2. P. L. Harrison, “Sexual reproduction of scleractinian corals,” in Coral Reefs: An Ecosystem in Transition, Z. Dubinsky and N. Stambler, Eds., pp. 59–85, Springer, New York, NY, USA, 2011. View at Google Scholar
  3. P. Harrison and C. Wallace, “Reproduction, dispersal and recruitment of scleractinian corals,” in Ecosystems of the World: Coral Reefs, Z. Dubinsky, Ed., pp. 133–207, Elsevier, New York, NY, USA, 1990. View at Google Scholar
  4. R. H. Richmond and C. L. Hunter, “Reproduction and recruitment of corals: comparisons among the Caribbean, the Tropical Pacific, and the Red Sea,” Marine Ecology Progress Series, vol. 60, pp. 185–203, 1990. View at Google Scholar
  5. Y. H. Fadlallah, “Sexual reproduction, development and larval biology in scleractinian corals—a review,” Coral Reefs, vol. 2, no. 3, pp. 129–150, 1983. View at Publisher · View at Google Scholar · View at Scopus
  6. J. Oliver and R. Babcock, “Aspects of the fertilization ecology of broadcast spawning corals: sperm dilution effects and in situ measurements of fertilization,” Biological Bulletin, vol. 183, no. 3, pp. 409–417, 1992. View at Publisher · View at Google Scholar · View at Scopus
  7. R. C. Babcock and A. J. Heyward, “Larval development of certain gamete-spawning scleractinian corals,” Coral Reefs, vol. 5, no. 3, pp. 111–116, 1986. View at Publisher · View at Google Scholar · View at Scopus
  8. R. L. Harrison, R. C. Babcock, G. D. Bull, J. K. Oliver, C. C. Wallace, and B. L. Willis, “Mass spawning in tropical reef corals.,” Science, vol. 223, no. 4641, pp. 1186–1189, 1984. View at Publisher · View at Google Scholar · View at Scopus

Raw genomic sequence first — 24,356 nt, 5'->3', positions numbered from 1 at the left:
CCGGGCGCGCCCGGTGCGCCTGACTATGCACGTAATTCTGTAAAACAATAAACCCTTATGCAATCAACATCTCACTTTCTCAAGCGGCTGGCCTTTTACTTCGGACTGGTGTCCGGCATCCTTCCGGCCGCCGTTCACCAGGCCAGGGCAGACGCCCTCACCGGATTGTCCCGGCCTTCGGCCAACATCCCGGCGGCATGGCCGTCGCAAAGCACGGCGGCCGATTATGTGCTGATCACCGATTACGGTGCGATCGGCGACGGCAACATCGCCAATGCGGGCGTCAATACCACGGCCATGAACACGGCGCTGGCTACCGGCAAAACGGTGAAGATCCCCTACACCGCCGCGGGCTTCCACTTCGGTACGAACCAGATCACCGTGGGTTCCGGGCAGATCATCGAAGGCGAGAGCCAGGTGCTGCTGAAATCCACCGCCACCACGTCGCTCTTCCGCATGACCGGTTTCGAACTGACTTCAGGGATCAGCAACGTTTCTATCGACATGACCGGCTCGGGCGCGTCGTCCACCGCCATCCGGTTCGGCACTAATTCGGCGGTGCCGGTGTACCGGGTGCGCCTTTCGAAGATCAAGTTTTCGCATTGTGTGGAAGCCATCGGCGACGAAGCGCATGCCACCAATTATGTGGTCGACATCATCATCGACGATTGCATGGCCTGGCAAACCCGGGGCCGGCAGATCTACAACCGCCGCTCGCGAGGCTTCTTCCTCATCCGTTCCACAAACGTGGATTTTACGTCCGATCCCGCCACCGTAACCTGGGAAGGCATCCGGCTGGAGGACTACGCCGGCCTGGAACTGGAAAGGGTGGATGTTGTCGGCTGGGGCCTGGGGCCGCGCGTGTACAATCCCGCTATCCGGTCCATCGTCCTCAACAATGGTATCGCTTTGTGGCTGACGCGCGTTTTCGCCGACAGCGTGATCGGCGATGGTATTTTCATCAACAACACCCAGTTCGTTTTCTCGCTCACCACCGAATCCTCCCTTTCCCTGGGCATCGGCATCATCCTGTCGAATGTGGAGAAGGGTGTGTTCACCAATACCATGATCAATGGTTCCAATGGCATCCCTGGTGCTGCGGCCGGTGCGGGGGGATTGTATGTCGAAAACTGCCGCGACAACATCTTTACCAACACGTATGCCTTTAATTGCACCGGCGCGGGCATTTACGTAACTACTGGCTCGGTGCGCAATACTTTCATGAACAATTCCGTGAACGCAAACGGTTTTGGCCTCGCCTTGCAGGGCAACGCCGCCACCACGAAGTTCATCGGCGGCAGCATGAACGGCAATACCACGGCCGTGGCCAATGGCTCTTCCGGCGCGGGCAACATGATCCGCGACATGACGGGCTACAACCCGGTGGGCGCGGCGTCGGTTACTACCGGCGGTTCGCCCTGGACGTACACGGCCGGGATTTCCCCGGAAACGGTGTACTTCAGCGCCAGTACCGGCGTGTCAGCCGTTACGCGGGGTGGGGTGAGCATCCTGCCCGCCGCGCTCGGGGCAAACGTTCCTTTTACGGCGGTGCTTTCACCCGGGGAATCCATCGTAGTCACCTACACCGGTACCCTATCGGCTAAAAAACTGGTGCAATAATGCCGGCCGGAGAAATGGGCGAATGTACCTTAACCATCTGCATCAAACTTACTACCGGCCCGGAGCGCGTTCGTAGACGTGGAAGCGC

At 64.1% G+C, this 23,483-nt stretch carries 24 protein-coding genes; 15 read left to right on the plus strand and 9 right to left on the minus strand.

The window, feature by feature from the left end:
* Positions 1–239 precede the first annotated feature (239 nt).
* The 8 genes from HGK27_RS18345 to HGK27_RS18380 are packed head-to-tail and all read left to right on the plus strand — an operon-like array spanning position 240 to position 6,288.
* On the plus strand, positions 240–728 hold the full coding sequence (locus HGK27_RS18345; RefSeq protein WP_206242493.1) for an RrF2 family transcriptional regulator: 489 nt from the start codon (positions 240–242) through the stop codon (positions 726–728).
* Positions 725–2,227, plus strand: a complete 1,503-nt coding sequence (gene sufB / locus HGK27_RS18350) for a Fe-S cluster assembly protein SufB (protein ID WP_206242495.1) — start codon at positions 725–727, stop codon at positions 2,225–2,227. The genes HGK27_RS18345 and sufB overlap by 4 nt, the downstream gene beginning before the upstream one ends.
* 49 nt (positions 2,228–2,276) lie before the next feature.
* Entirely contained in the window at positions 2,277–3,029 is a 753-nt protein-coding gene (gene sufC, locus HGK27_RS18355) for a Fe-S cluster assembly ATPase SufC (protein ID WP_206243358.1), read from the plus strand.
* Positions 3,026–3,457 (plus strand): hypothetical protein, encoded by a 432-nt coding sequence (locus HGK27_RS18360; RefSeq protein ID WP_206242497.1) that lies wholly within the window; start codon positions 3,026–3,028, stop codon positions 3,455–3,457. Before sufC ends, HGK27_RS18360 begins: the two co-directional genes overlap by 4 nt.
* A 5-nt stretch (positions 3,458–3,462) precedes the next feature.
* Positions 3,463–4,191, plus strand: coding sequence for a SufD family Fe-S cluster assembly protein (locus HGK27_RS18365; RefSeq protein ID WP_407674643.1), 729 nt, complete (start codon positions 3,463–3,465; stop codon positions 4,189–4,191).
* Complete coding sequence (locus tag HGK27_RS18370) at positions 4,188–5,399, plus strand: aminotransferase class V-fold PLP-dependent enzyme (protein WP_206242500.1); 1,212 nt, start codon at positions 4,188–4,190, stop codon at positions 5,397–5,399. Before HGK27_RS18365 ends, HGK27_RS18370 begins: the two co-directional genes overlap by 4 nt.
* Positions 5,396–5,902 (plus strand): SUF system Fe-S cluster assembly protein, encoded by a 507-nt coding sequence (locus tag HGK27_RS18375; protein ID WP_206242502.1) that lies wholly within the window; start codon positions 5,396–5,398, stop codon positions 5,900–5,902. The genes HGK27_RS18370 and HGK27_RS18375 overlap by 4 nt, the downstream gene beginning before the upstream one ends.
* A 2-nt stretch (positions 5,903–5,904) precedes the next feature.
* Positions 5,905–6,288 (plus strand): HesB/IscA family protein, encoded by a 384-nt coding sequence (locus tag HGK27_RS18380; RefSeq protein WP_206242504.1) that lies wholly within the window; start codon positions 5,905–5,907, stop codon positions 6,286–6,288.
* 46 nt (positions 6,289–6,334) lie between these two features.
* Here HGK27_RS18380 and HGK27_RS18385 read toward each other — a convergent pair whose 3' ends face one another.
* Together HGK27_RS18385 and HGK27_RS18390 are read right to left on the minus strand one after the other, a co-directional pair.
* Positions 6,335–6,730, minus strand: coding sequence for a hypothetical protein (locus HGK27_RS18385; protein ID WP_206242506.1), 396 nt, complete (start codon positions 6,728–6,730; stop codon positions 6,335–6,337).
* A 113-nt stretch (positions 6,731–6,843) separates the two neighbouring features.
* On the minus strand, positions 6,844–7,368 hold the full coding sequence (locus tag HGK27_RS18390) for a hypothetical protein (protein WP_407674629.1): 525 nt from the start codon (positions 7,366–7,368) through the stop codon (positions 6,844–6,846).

9. R. H. Richmond, “Reproduction and recruitment in corals: critical links in the persistence of reefs,” in Life and Death of Coral Reefs, C. Birkeland, Ed., pp. 175–197, Chapman & Hall, New York, NY, USA, 1997. View at Google Scholar
  10. J. R. Guest, A. H. Baird, B. P. L. Goh, and L. M. Chou, “Seasonal reproduction in equatorial reef corals,” Invertebrate Reproduction and Development, vol. 48, no. 1–3, pp. 207–218, 2005. View at Publisher · View at Google Scholar · View at Scopus
  11. N. Okubo, T. Mezaki, Y. Nozawa et al., “Comparative embryology of eleven species of stony corals (Scleractinia),” PLoS ONE, vol. 8, no. 12, Article ID e84115, 2013. View at Google Scholar
  12. J. A. Kleypas, J. W. McManu, and L. A. B. Mene, “Environmental limits to coral reef development: where do we draw the line?” The American Zoologist, vol. 39, no. 1, pp. 146–159, 1999. View at Google Scholar · View at Scopus
  13. P. O. Ang, L. S. Choi, M. M. Choi et al., “Hong Kong,” in Status of Coral Reefs of the East Asian Seas Region: 2004, pp. 121–152, Japan Wildlife Research Centre, Ministry of the Environment, Government of Japan, 2005. View at Google Scholar